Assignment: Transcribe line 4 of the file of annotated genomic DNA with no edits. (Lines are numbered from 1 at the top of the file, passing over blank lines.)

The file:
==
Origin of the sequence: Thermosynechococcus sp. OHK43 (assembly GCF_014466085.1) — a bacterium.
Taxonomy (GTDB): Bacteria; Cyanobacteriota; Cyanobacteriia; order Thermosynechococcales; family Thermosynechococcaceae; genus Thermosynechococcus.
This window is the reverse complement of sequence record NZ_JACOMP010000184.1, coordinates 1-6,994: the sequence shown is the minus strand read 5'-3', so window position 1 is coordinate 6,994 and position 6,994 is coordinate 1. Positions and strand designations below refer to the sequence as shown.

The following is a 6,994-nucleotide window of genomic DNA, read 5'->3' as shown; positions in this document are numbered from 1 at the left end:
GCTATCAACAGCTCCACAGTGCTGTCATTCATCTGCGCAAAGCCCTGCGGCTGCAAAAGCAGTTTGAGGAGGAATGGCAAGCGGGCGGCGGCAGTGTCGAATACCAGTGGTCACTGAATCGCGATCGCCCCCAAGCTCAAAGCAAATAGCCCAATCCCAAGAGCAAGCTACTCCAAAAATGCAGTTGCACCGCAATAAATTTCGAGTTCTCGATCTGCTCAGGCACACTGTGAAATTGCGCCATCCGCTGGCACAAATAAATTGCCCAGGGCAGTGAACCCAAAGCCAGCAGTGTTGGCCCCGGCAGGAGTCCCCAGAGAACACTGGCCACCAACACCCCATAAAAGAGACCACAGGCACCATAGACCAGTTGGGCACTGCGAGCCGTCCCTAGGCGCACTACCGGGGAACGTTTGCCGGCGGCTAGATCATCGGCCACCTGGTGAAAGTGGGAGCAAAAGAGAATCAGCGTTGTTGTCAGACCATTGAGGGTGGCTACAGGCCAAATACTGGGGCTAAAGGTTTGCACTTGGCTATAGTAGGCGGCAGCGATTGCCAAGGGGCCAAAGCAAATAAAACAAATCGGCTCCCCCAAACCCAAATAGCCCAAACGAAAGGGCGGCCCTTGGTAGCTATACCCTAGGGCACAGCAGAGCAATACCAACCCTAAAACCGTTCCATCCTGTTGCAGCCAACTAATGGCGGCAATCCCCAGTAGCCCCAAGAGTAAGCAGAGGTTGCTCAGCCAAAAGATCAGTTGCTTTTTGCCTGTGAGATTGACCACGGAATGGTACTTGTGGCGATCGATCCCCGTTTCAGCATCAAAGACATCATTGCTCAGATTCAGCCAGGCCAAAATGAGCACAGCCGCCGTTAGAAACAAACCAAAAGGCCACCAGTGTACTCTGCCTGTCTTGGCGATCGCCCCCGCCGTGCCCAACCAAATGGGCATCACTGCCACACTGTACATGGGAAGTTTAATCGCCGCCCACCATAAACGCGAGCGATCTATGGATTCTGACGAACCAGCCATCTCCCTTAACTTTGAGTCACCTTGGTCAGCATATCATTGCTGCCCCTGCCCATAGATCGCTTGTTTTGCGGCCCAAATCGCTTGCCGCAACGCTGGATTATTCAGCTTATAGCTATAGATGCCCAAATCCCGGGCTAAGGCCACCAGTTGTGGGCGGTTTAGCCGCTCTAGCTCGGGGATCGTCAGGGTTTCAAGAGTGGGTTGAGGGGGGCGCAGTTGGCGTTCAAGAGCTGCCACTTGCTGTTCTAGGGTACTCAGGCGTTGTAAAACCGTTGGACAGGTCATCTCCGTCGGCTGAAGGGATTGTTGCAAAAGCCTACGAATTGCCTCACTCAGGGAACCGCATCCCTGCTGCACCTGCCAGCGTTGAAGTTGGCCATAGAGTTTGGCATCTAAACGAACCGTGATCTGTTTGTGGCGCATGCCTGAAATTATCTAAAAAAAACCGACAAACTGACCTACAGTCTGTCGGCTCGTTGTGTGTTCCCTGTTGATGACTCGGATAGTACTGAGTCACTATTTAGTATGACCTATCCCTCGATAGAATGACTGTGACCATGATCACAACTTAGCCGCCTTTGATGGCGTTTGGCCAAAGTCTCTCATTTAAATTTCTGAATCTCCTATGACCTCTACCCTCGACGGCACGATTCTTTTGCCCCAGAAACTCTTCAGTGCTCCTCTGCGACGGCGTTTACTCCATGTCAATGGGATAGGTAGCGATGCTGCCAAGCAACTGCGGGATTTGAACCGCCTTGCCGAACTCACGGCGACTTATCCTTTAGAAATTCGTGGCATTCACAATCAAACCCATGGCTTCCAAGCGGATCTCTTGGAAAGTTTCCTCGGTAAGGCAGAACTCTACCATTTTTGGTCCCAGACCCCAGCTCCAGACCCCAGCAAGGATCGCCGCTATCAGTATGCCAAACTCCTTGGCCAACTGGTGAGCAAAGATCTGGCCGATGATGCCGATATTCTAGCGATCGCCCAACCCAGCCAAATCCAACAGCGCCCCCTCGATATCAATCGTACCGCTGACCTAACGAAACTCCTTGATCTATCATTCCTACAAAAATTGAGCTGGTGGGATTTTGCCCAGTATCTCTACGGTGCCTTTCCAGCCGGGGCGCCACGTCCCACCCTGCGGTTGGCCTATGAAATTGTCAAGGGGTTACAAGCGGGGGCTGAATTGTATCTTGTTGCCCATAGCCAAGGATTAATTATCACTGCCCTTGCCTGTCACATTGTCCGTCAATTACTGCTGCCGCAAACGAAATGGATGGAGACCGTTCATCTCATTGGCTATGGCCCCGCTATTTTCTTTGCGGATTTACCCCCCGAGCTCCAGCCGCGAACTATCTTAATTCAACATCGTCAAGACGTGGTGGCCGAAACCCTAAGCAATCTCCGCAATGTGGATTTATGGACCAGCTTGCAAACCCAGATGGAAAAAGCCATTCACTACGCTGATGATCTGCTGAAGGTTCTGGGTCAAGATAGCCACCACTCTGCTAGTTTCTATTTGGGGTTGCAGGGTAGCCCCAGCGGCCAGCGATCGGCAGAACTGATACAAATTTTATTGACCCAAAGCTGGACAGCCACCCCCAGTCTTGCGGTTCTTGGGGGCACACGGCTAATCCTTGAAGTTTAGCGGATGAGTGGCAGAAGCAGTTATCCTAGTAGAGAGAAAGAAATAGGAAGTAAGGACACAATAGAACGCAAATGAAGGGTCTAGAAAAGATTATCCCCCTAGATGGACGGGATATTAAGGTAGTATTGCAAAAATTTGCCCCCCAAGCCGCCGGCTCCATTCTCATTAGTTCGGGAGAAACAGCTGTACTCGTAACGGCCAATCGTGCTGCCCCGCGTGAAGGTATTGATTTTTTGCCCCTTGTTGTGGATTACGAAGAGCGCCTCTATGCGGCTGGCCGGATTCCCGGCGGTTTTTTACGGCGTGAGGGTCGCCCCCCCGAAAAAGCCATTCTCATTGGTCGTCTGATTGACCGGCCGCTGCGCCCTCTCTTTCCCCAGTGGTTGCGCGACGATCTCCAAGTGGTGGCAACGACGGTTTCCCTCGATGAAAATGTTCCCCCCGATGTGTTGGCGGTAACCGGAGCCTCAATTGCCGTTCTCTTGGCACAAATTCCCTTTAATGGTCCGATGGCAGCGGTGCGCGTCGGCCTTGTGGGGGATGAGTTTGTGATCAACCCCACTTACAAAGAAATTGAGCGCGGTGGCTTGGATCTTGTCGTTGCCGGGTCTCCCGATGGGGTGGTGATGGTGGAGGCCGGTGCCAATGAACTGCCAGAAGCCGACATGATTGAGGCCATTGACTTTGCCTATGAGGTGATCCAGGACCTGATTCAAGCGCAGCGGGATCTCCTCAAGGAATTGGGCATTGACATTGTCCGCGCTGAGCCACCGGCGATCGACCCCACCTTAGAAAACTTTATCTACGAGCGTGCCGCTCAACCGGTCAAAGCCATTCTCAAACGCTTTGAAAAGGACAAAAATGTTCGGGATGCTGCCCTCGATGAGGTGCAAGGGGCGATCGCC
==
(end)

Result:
The following is a 6,994-nucleotide window of genomic DNA, read 5'->3' as shown; positions in this document are numbered from 1 at the left end: